The end of the Islamic State group’s caliphate after they lost their last territorial pocket in Syria’s eastern town of Baghouz was a reason for people to rejoice, yet for Zainab, a 14-year old Turkmen girl from Ninewa’s Talafar district it represented a disappointment.
Zainab, whose elder sister was kidnapped by IS fighters in 2014 was hoping to be reunited with her sister once again.
“I was hoping that my sister returns, but with no news about her and other Turkmen abductees after IS last hold-out was captured I fell into despair”, she told KirkukNow as her tears ran down her cheeks.
Zainab herself was among those kidnapped by IS fighters. She was reunited with her family in August 2017 after Mosul was retaken from IS; three of her brothers were also freed in March 201, while four members of her family remain missing.
Ezidi women were not the only target of the Islamic State group brutality. According Turkmen citizens, relevant departments as well as civil society organizations, hundreds of Turkmen women were also kidnapped and enslaved by the group and are still unaccounted for.
Ali Bayati, spokesman to the Iraqi high commission for human rights said, “The kidnapping of 615 Turkmen women and girls has been documented; according to our information, some of them have been freed.”
Bayati referred to the difficulties they face to obtain accurate information about the figures citing “lack of cooperation by relatives of the victims.”
On March 12, 2019, four children of Turkmen ethnicity from Ninewa’s western district of Talafar were reunited with their relatives after they were freed from Islamic State (IS) captivity in the group’s last territorial pocket Baghouz by Syrian Democratic Forces SDF.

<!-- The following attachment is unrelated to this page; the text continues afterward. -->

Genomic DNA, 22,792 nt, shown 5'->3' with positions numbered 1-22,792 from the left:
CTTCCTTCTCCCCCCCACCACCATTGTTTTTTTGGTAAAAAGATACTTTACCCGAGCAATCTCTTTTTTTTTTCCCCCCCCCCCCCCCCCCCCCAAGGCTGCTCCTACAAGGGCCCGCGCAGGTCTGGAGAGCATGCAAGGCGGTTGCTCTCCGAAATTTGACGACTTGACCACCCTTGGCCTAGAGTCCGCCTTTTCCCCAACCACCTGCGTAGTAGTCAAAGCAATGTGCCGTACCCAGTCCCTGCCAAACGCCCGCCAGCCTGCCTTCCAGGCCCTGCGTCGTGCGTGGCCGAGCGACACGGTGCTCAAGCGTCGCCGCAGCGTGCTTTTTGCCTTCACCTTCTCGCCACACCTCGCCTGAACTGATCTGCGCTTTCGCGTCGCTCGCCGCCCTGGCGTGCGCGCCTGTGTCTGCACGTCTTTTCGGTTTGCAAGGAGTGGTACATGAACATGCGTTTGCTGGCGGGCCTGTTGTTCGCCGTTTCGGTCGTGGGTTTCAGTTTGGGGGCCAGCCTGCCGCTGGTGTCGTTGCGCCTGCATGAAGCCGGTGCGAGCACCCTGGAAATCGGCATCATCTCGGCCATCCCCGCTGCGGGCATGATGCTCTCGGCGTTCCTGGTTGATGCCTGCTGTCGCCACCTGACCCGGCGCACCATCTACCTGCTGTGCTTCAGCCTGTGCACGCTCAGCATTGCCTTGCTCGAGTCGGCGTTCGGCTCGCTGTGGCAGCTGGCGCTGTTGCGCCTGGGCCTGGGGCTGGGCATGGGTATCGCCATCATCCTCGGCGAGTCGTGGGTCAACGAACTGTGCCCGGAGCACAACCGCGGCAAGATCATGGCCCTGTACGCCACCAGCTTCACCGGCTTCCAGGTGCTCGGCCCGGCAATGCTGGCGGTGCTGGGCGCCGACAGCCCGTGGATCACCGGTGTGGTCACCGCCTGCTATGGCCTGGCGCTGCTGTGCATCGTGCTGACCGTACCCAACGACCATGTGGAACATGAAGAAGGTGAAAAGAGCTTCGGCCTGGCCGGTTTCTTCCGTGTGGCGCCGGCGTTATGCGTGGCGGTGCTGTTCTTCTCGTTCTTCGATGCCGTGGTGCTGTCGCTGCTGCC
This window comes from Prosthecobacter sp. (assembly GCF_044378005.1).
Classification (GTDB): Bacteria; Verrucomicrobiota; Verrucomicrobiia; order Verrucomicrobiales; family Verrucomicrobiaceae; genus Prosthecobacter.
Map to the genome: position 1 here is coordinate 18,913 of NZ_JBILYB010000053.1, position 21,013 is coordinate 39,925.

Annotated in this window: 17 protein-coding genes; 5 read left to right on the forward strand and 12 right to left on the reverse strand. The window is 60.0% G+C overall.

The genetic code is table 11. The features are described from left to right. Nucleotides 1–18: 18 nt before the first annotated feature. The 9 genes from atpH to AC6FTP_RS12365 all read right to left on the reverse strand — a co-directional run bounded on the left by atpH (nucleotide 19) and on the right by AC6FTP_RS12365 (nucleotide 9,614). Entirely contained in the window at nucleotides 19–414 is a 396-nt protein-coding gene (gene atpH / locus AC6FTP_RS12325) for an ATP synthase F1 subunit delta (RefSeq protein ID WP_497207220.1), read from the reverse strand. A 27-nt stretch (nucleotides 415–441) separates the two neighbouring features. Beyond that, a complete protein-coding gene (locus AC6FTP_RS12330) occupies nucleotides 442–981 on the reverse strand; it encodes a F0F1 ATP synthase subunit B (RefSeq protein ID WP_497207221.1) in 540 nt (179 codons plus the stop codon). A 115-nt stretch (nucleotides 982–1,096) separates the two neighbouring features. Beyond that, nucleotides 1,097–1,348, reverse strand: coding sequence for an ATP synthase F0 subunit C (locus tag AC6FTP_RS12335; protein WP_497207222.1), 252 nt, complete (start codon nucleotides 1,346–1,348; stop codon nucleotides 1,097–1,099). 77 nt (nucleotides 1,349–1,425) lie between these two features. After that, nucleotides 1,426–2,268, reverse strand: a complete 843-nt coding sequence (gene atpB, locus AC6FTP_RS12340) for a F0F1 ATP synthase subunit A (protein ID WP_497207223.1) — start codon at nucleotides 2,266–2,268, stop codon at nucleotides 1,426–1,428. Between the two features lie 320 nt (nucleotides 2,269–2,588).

A’mir Mawla, deputy head of the Turkmen Relief Foundation (TRF) indicated that the Islamic State militants kidnapped as many as 1,300 Turkmens when it overran Ninewa’s Shingal (Sinjar) and Talafar districts in 2014, including 120 children, 485 women and girls.
“For social and religious concerns, many of the victims’ relatives refrained from revealing information about their missing loved ones, particularly the women”, he added.
Mawla said that after Mosul, Talafar and other nearby areas were retaken, 42 Turkmens were freed, among them 8 women, while the rest were children under 14.
“The freed women are in dire need of psychological, social and medical care; furthermore they suffer hrsh living conditions as the families of many of them are still missing and are obliged to live with relatives”, the RTF deputy head concluded.
hopes of finding additional survivors are dimming
On March 23, 2019, the commander of Syrian Democratic Forces announced the death of the Islamic State caliphate in Syria after controlling their last bastion in Baghouz.
Jamal Saleem, a Turkmen human rights activist believes that “despite that IS has been defeated militarily, the fate of hundreds of Turkmen and Ezidi abductees remains unknown in the absence of serious efforts by the government to follow up on their fates.”
“The hopes of finding additional survivors are dimming”, he told KirkukNow.